Russell, WillE. Balton "of Greensburg,
A. W. Oliver, and Hale Cowley of
Wichita. First order of business was to
cast up on the bureaus exchequer and it
was found that of the thousands of
dollars expenses that had been contracted
all bills had been taken care of and the
money for the 100,000 Kansas books is in
the treasurer's hands, and still there is
money to spara The delivery of the
first installment of book now being issued
commenced 25 days after the contract
was let, as agreed upon by the pub
lishers. One-half of the books are now
ready for distribution and the remainder
will be out in tliree or four days. The
secretary commenced distributing last
Friday. All books are boxed and sent as
baggage free of charge by the courtesy
of the railroads. Each county will
receive their books in a few days. Let
ters have been received from many of
the county directors highly compliment
ing the book.
The executive board ordered the secre
tary to proceed at once to arrange for
the" issuing of the second edition of 100,
000, in which each county who wishes to
participate can have a page by individ
uals or firms of any kind purchasing the
page facing their county write-up. They
will be given one pagefor write-up and
the opposite page for advertising. One
or a dozen firms can use it and pay for it
any way they can arrange. Loan com
panies, real estate, banks, hotels, liveries,
abstractors and all classes will be equally
well placed in this book. Individuals or
localities who wish space in this book
correspond with the secretary, Hale
The " secretary of the bureau was
authorized to go to Chicago and further
negotiate with the railroads for future
work. All county auxilaries and others
interested in the homeseeker and book
will be sent once a week a list of all
names of people who write the bureau
for information to enable them to come
to Kansas. The bureau lias now a great
many thousands of these names, a por
tion of which will be sent to any one en
titled to them and any county or party
who has space m the book can come to
the secretary's office and copy all the
names they desire. However, a nice
weekly list will be issued and mailed
each week. Every one who has a man
in the east that is likely to want to hear
of Kansas, send them here. All the nec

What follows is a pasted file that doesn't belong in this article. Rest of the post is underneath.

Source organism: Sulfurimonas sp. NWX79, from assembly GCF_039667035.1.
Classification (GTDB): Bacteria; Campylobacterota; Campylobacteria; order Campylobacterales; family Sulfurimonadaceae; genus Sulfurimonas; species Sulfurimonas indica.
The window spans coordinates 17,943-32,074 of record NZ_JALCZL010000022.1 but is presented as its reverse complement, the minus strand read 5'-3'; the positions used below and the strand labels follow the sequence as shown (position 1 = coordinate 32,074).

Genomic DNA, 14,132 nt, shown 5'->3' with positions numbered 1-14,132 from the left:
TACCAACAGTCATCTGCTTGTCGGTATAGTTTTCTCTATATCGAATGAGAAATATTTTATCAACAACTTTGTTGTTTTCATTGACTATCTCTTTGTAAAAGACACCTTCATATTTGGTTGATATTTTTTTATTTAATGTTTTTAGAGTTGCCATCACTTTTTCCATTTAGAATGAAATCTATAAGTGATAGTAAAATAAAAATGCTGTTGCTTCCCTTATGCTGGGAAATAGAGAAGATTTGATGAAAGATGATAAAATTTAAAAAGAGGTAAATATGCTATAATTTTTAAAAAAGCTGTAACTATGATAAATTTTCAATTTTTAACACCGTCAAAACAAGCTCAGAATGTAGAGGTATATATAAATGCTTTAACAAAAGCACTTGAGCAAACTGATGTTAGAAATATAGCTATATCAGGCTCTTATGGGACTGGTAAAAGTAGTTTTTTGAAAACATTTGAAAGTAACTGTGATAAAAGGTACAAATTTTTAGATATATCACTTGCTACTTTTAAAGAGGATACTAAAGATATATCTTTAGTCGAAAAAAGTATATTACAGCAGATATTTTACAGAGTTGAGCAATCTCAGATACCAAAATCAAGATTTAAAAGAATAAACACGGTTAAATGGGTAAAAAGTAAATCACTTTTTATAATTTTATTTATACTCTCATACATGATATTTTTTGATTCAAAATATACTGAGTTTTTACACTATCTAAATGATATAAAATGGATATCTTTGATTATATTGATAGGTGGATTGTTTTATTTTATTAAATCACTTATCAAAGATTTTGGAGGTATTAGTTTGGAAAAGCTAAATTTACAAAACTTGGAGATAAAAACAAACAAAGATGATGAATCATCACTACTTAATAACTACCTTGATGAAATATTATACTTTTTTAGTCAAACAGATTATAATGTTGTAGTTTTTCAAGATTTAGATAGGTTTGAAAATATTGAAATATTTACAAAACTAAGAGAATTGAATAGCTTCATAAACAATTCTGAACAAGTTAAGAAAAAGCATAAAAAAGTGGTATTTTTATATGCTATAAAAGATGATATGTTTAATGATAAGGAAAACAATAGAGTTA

essary arrangements having been at
tended to for pushing the state work the
board adjourned to meet on May 19.
Any eastern parties can have a book
sent them by addressing the secretary.
Any of the county write-ups in the first
book can be used "again if desired.
Hale Cowley, Sec. Bureau.
FBOM WICHITA TO HELENA.
Heleka, Mont., April 9, 1S90.
To the Editor of tho Eacte.
The Rock Island route to Denver is
good enough for any traveler. The
usual delay of three or four hours at Mc-
Farland, waiting for the delayed eastern
train, would have been tedious but for
the company of our distinguished geolo
gist, Prof. Robert Hay, who is a mine of
information regarding the varied mineral
wealth of Kansas in coal, salt, stone,
cement, plaster, coal oil, natural gas,
lead, zinc, ochre, etc., and the probable
development in the future of other
sources of wealth lying undiscovered be
neath our fields of golden grain. Among
other things, he agrees with the writer
that the coal measm-es underly Sedgwick
county and Wichita at a depth of 2,500
At Alma tho drill at considerable
depth discovered three veins of coal from
two and one-half to four feet in thickness.
The lower vein semi anthricite, a shaft
is now 800 feet down on its way to solve
tlie problem of abundant and cheap fuel.
Thus each year adds new discoveries of
the wonderful wealth lying far down be
neath the furrow of the plow. Pro
fessor Hay is spoken of as geologist
to accompany the commission to report
upon artesian wells for the arid districts
of the plains, under direction of Secre
retary of Agriculture Rusk. He or Pro